Our readers know we are big fans of Smith & Wesson handguns here and for good reason. Pound for pound they make some of the very best semi-autos and revolvers that money can buy.
No matter your preferences and objectives you can rest assured that Smith & Wesson has a pistol for you. You are especially in luck if you need a tiny, lightweight gun for deep carry since S&W unveiled the M&P Bodyguard a few years back.
While it greeted the market at the time with a resounding “bleh” it has since steadily grown its following into one of the nicest of the latter-day polymer .380s for deep concealment, especially if one wants a laser, and is well deserving of the M&P livery that it has been bestowed.
In today’s article, we’ll be taking a close look at this slick, light pocket pistol so you can decide if it is a worthy addition to your personal armory.
Table of Contents
The M&P Bodyguard .380, and henceforth just the Bodyguard for brevity, is a double-action only, hammer-fired, polymer framed pistol chambering the venerable .380 ACP. Its slender frame contains a six round magazine plus one in the chamber.
Compared to many competitors’ pocket pistols, the Bodyguard is full featured with ample sights, a slide release and magazine release in the traditional locations and an optional thumb safety. A disassembly lever is located just ahead of the slide release directly over the trigger guard.
The style of the Bodyguard obviously hearkens to its larger M&P cousins, with the S&W logo and their now-distinctive “fish scale” serrations present at the rear of the slide. Weighing a scant 12 ounces unloaded and measuring just 5 ¼” from stem to stern and ¾” in width, this pistol is easily carried or hidden just about anywhere.
The tough Zytel frame is impervious to most mechanical wear while the stainless steel slide and barrel are finished in S&W’s Armornite to prevent corrosion while ensuring a hard-wearing gun.
Smith & Wesson are definitely building a Bodyguard for every taste, with a cursory look at their catalog showing ten variations of the base gun, with finish, control layout and lasers of various makes all being options.
The two most important options for these guns are the presence and style of a laser sight and the inclusion of a manual safety. Other options are a bare stainless steel slide and a coyote tan frame for you low-profile types.
The lasers are available in two styles, but both are made excellently by Crimson Trace Corporation. The first and most famous is the original offering, a red laser integrated into a special frame made deeper at the dustcover to accommodate it.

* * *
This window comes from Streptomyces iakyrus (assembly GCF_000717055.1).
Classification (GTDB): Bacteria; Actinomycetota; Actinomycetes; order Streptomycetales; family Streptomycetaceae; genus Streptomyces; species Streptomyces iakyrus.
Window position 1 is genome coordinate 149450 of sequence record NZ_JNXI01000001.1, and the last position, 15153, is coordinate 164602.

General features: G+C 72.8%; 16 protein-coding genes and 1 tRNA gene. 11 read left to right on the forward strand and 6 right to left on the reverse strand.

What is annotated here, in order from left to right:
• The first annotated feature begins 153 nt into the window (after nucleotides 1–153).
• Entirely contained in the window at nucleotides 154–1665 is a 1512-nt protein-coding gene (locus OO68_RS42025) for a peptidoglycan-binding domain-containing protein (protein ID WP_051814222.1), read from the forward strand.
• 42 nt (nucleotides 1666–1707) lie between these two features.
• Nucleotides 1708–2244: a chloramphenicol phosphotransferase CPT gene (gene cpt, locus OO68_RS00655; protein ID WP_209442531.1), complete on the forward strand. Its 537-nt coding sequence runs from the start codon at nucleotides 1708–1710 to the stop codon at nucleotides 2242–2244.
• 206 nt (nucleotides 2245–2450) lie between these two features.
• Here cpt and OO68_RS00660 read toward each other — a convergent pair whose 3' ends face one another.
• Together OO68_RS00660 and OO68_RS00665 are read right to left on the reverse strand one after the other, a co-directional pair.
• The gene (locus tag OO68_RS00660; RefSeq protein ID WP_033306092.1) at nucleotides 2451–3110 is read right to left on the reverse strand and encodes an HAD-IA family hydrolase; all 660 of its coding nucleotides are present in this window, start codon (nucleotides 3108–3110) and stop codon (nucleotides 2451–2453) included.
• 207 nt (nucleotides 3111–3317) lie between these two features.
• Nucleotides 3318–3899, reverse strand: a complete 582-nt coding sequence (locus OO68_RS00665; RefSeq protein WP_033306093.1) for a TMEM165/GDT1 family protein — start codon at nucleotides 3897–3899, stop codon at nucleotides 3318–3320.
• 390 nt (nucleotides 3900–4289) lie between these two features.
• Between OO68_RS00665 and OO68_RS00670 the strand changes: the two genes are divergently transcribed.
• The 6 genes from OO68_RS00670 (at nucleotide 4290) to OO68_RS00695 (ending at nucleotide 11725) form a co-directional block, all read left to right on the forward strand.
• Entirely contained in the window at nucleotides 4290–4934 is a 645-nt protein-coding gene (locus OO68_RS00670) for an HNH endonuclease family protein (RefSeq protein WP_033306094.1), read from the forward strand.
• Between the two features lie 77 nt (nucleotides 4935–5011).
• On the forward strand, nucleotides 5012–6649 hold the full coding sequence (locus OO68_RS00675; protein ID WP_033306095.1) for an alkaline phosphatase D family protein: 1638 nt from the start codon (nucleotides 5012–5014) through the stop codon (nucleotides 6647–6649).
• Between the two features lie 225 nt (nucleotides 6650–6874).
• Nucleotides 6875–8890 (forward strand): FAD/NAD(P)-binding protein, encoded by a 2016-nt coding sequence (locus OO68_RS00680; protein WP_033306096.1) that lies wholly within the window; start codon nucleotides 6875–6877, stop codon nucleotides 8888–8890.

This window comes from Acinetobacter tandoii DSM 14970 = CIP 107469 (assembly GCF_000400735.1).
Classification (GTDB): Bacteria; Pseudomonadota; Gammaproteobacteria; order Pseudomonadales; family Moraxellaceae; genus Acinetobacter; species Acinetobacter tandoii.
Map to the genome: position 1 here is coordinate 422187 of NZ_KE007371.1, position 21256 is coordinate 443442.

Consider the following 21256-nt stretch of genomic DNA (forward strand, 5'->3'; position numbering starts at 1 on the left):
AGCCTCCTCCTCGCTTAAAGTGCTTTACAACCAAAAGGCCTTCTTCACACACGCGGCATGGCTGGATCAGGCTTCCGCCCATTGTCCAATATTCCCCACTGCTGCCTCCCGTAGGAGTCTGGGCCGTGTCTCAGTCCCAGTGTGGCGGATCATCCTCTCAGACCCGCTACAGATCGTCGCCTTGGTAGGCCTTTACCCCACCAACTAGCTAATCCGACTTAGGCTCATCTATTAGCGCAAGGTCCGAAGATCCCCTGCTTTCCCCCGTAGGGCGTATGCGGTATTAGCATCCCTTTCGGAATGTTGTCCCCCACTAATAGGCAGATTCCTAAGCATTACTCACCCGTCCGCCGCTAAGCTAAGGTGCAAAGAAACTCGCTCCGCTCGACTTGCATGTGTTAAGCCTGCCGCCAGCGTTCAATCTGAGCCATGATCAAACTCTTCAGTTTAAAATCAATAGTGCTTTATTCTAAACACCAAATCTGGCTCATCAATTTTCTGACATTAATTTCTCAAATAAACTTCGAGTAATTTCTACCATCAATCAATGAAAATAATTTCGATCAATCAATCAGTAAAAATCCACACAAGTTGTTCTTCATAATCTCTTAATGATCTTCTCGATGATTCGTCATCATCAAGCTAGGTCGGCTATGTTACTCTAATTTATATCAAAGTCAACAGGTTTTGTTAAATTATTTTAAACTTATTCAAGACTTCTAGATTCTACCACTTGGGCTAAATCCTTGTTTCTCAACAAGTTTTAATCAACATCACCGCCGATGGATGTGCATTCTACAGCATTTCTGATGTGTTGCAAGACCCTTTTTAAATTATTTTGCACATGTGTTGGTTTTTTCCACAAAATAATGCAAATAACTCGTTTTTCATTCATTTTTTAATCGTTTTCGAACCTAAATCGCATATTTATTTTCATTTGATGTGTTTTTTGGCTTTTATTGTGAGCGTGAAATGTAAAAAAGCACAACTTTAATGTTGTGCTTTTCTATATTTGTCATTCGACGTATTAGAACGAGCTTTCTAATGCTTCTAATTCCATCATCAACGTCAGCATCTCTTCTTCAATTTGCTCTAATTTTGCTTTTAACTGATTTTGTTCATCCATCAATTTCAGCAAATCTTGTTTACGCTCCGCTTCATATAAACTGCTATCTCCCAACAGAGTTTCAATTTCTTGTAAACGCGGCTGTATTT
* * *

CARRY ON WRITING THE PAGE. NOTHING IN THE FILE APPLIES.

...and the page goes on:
With the laser aperture just beneath the guide rod and muzzle, and two activation switches on either side of the frame, this is as low profile and snag-proof as a laser aiming system can get.
Nothing to detach, come loose or lose. The laser cycles from off, to steady on, to pulsing on, then back to off. This is a bit of a disappointment as pulsing lasers suck.
The second style of laser, again made by Crimson Trace Corp., is a clamp on Laserguard style that attaches to the conventional frame Bodyguard by clamping seamlessly around the trigger guard.
While a slightly bulkier option than the integrated laser version, in trade you get a high-vis green laser and an excellent “DG” style activation switch placed beneath the trigger guard at the top of the frontstrap, which will activate the laser with nothing more than a good firing grip.
The other major option for shooters is the inclusion or deletion of a manual safety, this being located at the rear of the frame within a prominent fence for the purpose. This fence and recess are visible on all Bodyguard models whether the safety is included or not.
The safety is moved up for safe, and down for fire, congruent with larger M&P models. This keeps the manual of arms broadly consistent, so if you want to keep it in the family, so to speak, you’ll be in good shape when upsizing from this pistol or downsizing to it from a fullsize or compact M&P.
The Bodyguard in the hand feels typical of most pistols in its class: abbreviated. But this is by design to enhance concealment and as far as such guns go the Bodyguard stands out with good ergonomics and a thoughtful control layout that mimics larger service handguns. A nice touch.